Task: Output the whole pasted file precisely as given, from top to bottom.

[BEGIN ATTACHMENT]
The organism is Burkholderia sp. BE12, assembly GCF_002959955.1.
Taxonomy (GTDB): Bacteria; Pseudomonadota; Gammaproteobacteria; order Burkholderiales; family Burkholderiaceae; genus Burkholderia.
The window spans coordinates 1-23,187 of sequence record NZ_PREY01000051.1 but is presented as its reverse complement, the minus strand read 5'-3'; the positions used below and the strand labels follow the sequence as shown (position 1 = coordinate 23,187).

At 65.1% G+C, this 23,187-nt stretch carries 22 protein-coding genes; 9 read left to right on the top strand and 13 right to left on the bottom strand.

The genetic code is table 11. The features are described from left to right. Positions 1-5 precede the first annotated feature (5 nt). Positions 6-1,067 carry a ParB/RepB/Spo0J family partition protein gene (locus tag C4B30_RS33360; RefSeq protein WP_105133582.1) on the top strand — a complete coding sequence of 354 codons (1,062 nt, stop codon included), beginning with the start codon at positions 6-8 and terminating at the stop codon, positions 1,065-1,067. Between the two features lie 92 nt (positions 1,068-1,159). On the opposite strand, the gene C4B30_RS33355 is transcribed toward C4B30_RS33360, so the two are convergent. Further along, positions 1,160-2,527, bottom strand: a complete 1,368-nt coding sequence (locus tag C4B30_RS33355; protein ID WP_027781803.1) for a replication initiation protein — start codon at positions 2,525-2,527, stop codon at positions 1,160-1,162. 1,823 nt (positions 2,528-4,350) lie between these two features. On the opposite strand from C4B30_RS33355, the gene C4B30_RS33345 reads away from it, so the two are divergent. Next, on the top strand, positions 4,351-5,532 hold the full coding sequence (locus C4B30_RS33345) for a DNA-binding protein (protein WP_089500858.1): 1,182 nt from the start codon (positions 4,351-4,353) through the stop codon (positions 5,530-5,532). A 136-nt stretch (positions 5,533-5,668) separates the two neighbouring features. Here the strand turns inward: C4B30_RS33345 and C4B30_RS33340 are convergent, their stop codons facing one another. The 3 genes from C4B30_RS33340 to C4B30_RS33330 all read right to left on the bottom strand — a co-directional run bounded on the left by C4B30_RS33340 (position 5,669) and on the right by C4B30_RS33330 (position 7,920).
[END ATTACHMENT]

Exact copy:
The organism is Burkholderia sp. BE12, assembly GCF_002959955.1.
Taxonomy (GTDB): Bacteria; Pseudomonadota; Gammaproteobacteria; order Burkholderiales; family Burkholderiaceae; genus Burkholderia.
The window spans coordinates 1-23,187 of sequence record NZ_PREY01000051.1 but is presented as its reverse complement, the minus strand read 5'-3'; the positions used below and the strand labels follow the sequence as shown (position 1 = coordinate 23,187).

At 65.1% G+C, this 23,187-nt stretch carries 22 protein-coding genes; 9 read left to right on the top strand and 13 right to left on the bottom strand.

The genetic code is table 11. The features are described from left to right. Positions 1-5 precede the first annotated feature (5 nt). Positions 6-1,067 carry a ParB/RepB/Spo0J family partition protein gene (locus tag C4B30_RS33360; RefSeq protein WP_105133582.1) on the top strand — a complete coding sequence of 354 codons (1,062 nt, stop codon included), beginning with the start codon at positions 6-8 and terminating at the stop codon, positions 1,065-1,067. Between the two features lie 92 nt (positions 1,068-1,159). On the opposite strand, the gene C4B30_RS33355 is transcribed toward C4B30_RS33360, so the two are convergent. Further along, positions 1,160-2,527, bottom strand: a complete 1,368-nt coding sequence (locus tag C4B30_RS33355; protein ID WP_027781803.1) for a replication initiation protein — start codon at positions 2,525-2,527, stop codon at positions 1,160-1,162. 1,823 nt (positions 2,528-4,350) lie between these two features. On the opposite strand from C4B30_RS33355, the gene C4B30_RS33345 reads away from it, so the two are divergent. Next, on the top strand, positions 4,351-5,532 hold the full coding sequence (locus C4B30_RS33345) for a DNA-binding protein (protein WP_089500858.1): 1,182 nt from the start codon (positions 4,351-4,353) through the stop codon (positions 5,530-5,532). A 136-nt stretch (positions 5,533-5,668) separates the two neighbouring features. Here the strand turns inward: C4B30_RS33345 and C4B30_RS33340 are convergent, their stop codons facing one another. The 3 genes from C4B30_RS33340 to C4B30_RS33330 all read right to left on the bottom strand — a co-directional run bounded on the left by C4B30_RS33340 (position 5,669) and on the right by C4B30_RS33330 (position 7,920).